I ask the agronomists and engineers I work with what the government is doing to prepare for this apparent upcoming food shortage, the response is nothing.  Apparently the multitude of government ministries, though they overlap in their work, are not coordinated or working together.  In addition, explained the engineers, it is not in the government’s habit to think ahead, they simply react to what is currently happening.

So I turn to the indigenous leaders, the elected officials from the local communities who wield total power over the rural lands, what their ideas are on this.  They also are not sure.  It is not something they have worked with before, but they are sure it will pass, it always had before, if not, then they will worry about it as it comes and once they know what it is.

I’m starting to feel like Chicken Little, her asking about food insecurity while the country is rife with restaurants, markets filled with fresh foods, and fully stocked grocery chains growing in all the cities.  Never-the-less, I’m still perplexed.  Isn’t the anyone who is interested in studying what is happening, thinking about solutions, and preparing for a more secure food future?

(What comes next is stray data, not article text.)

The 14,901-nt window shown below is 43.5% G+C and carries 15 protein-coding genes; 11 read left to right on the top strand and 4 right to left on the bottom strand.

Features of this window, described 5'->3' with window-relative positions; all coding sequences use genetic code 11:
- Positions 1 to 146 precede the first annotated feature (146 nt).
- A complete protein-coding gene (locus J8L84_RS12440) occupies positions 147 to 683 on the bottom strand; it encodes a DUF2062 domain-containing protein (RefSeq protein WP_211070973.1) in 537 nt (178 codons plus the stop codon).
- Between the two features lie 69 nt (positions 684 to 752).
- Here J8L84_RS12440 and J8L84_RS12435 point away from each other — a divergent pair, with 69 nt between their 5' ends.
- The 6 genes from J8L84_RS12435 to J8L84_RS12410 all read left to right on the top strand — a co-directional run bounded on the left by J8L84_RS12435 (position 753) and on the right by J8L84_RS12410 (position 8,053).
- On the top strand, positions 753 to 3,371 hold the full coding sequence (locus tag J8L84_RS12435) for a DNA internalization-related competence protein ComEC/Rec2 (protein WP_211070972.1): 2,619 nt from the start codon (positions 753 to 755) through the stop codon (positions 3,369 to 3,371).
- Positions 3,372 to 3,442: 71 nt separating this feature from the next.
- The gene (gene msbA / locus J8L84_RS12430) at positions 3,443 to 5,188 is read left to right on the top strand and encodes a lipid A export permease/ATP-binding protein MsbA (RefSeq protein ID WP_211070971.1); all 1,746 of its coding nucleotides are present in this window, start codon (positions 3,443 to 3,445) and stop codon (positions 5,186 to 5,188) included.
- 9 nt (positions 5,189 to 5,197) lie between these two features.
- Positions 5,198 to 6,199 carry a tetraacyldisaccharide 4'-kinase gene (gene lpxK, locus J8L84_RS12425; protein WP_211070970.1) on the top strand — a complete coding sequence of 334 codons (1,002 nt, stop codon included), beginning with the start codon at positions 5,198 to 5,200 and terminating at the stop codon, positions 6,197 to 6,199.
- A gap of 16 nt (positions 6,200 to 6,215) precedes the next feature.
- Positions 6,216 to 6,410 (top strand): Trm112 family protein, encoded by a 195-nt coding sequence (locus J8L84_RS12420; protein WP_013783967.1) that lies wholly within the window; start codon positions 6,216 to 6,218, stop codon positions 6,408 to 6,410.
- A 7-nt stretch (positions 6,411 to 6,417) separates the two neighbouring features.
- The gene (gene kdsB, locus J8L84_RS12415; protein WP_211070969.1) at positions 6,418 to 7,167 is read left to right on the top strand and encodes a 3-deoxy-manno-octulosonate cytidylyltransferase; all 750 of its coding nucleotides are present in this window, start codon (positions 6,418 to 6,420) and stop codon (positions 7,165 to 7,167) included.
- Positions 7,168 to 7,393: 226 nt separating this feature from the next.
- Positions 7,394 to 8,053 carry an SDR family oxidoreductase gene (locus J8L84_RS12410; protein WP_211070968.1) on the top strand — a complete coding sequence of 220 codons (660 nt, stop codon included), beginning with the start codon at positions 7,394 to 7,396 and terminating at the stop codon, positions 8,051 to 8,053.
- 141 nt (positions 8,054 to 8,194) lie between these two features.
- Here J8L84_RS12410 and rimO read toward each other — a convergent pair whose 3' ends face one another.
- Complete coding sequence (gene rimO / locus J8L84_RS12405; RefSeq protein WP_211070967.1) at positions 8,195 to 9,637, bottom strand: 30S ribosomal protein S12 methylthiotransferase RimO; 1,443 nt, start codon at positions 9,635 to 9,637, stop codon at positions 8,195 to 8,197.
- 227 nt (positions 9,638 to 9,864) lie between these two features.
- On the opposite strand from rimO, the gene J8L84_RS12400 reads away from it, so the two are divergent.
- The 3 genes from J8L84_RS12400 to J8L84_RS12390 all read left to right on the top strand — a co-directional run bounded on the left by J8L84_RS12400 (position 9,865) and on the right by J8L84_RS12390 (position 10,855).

I ask the university professors, if this would be a class project or area of research they are interested in.  No, I’m told, the education here is different than the US.  Here it’s theory and classroom practice.  There is no applied learning – unless a student took it upon themselves to study the impending drought and food crisis as a thesis project.  Since most of the students are focused on getting good jobs in the city, few have interest to look at the rural countryside, especially after the president kicked out all of the foreign development organizations in the 2014 and essentially banned non profit organizations of any kind.  He claimed there were undermining the government and being manipulated by foreign interests.